In Australia, the national research on demand and bookings of Indigenous tourism is patchy, often due to broad definitions of Indigenous tourism.
Quarterly research by Tourism Research Australia on visitors exiting the country tells us the growth in each state/region, what people do on holidays, how many nights they stay, what they spend, and how many in a group. These surveys don't have a lot of room for in depth detail about specific activities: people are filling them out as they board flights, and recalling data at a high level – which leaves a margin of error. A section in the survey dedicated to experiences says 'Indigenous' or 'cultural activity', which can mean a lot of things to different people. For example, the survey respondent may view broad experiences like public art galleries or free performances as a cultural experience - but that tourism spend does not flow back to an Indigenous person, and is not the same as booking a tourism experience with an Indigenous business.
These broad definitions can skew the data on how many people are really participating in Aboriginal cultural experiences, and driving economic benefit to Aboriginal people.
In 2013 Indigenous Business Australia (IBA) commissioned Supply and Demand research from Griffith University, who found that of the international visitors to Australia (around 20% of total visitors) just 5% sought Indigenous tourism experiences. Only a small number of those converted to booking. Most consumption of Indigenous tourism involves passive and free experiences such as museums, national parks, and art sites.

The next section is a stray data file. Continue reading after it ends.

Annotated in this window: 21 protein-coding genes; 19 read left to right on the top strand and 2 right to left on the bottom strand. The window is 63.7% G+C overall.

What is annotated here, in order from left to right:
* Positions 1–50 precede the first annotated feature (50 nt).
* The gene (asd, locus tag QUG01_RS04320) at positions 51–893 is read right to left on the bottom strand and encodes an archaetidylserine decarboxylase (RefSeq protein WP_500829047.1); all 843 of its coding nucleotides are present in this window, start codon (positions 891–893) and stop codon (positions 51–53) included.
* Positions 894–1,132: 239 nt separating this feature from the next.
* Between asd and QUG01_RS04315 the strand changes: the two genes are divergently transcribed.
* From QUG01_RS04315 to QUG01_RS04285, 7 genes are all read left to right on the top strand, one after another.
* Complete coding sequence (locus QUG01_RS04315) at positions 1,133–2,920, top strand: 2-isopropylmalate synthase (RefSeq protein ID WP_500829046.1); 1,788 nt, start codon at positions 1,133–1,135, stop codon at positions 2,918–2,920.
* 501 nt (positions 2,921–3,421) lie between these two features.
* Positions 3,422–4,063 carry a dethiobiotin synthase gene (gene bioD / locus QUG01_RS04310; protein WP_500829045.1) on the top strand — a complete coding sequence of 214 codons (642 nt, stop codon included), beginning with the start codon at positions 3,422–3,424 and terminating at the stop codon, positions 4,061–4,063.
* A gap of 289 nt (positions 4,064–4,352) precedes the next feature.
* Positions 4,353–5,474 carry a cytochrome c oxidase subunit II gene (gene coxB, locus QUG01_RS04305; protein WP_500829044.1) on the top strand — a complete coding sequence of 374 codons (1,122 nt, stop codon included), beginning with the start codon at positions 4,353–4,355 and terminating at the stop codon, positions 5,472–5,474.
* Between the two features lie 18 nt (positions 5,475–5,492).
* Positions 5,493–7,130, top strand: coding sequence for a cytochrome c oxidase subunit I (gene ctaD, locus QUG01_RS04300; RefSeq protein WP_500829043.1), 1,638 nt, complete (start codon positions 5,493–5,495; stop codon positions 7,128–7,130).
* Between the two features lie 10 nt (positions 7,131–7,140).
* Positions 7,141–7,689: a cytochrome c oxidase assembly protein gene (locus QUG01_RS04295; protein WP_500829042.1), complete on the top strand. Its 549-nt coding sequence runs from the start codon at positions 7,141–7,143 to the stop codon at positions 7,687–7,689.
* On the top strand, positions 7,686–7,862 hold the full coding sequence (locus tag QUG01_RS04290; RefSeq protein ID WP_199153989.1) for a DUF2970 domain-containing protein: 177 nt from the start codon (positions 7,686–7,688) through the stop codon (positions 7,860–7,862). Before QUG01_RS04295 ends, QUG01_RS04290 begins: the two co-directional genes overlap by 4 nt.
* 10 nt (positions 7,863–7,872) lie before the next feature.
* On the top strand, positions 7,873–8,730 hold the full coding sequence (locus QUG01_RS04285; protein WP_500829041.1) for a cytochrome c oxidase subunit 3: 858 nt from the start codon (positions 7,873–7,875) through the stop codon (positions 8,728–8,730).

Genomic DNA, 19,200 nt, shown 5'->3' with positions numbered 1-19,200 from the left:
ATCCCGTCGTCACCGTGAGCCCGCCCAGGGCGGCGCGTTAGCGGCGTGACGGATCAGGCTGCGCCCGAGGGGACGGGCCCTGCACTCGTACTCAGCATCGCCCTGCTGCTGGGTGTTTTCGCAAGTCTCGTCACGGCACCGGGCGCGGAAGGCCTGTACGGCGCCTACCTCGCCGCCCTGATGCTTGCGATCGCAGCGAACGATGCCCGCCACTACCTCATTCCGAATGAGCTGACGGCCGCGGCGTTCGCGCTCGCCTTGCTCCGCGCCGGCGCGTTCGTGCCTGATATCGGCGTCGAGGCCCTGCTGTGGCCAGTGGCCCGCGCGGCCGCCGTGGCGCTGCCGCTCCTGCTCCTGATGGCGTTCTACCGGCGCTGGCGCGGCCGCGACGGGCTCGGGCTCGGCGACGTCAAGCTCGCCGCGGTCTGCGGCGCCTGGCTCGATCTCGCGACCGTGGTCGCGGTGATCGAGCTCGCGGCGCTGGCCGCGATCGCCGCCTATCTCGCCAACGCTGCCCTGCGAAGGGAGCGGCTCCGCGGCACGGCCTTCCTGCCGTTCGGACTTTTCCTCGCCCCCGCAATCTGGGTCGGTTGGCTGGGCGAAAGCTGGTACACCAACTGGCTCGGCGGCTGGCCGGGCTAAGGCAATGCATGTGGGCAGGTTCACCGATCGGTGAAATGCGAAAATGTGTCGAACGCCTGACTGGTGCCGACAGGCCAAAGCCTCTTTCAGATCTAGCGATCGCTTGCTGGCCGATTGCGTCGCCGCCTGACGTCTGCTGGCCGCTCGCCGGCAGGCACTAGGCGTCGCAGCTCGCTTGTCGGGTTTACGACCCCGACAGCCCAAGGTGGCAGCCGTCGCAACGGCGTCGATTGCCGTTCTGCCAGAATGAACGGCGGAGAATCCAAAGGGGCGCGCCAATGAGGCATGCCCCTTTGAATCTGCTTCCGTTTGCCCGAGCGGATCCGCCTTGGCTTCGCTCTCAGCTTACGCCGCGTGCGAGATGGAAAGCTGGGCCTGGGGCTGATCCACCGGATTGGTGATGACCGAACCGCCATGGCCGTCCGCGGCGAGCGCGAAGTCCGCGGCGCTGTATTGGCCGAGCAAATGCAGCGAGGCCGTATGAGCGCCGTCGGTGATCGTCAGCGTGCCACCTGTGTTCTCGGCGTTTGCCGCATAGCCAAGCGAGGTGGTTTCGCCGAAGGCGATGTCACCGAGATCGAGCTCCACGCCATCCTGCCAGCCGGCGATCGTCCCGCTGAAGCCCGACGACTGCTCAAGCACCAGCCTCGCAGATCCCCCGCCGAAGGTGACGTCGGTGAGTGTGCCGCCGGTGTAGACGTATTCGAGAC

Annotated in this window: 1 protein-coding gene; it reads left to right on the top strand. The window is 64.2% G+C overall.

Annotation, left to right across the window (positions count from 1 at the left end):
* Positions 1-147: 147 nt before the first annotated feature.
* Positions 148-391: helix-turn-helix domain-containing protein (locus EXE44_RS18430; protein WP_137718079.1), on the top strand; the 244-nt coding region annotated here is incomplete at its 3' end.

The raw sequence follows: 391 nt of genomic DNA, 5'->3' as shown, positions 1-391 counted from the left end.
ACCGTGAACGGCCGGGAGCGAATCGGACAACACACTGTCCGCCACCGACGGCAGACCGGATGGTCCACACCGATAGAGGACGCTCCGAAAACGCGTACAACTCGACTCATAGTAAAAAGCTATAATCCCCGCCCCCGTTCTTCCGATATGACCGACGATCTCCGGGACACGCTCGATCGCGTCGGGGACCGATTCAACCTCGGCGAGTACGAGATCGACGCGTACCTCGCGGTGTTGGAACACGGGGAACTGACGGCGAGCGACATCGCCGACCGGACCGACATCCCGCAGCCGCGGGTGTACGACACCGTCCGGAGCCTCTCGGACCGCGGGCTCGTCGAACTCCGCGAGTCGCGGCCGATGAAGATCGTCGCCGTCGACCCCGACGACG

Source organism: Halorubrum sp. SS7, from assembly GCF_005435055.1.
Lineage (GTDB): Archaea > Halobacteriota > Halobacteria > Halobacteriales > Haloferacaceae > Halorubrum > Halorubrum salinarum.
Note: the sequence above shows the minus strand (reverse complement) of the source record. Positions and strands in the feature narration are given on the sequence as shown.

A joint initiative by IBA and Tourism Australia called the Indigenous Tourism Champions Program (ITCP) ran from 2012-2017. By 2014, the number of ‘Champions’ doubled to 51 in the program, thanks to partnering with state tourism organisations and skilled tourism business mentors to intensively build capability. At that time, media reported around 14% of international visitors to Australia participated in an Aboriginal cultural experience during their visit, worth $5.6bn annually. The ITCP utilised best practise in developing the business capacity of Indigenous operators in remote as well as metropolitan places, with alignment to export trade needs and domestic channels. It started a conversation that we need to keep having.
Best practise tourism development is commercial in focus - and with good reason. We know in Australia, every $1 spent on an Indigenous business brings $4.40 social return. (Source: Supply Nation)
Best practise tourism development for Indigenous people in Australia and Canada puts strong emphasis on capacity and capability training for Indigenous entrepreneurs, supported by other Indigenous people. It is an integrated approach with state and national tourism agencies, focused on the activities that bring the most direct economic and thereby social advantages to Indigenous tourism operators.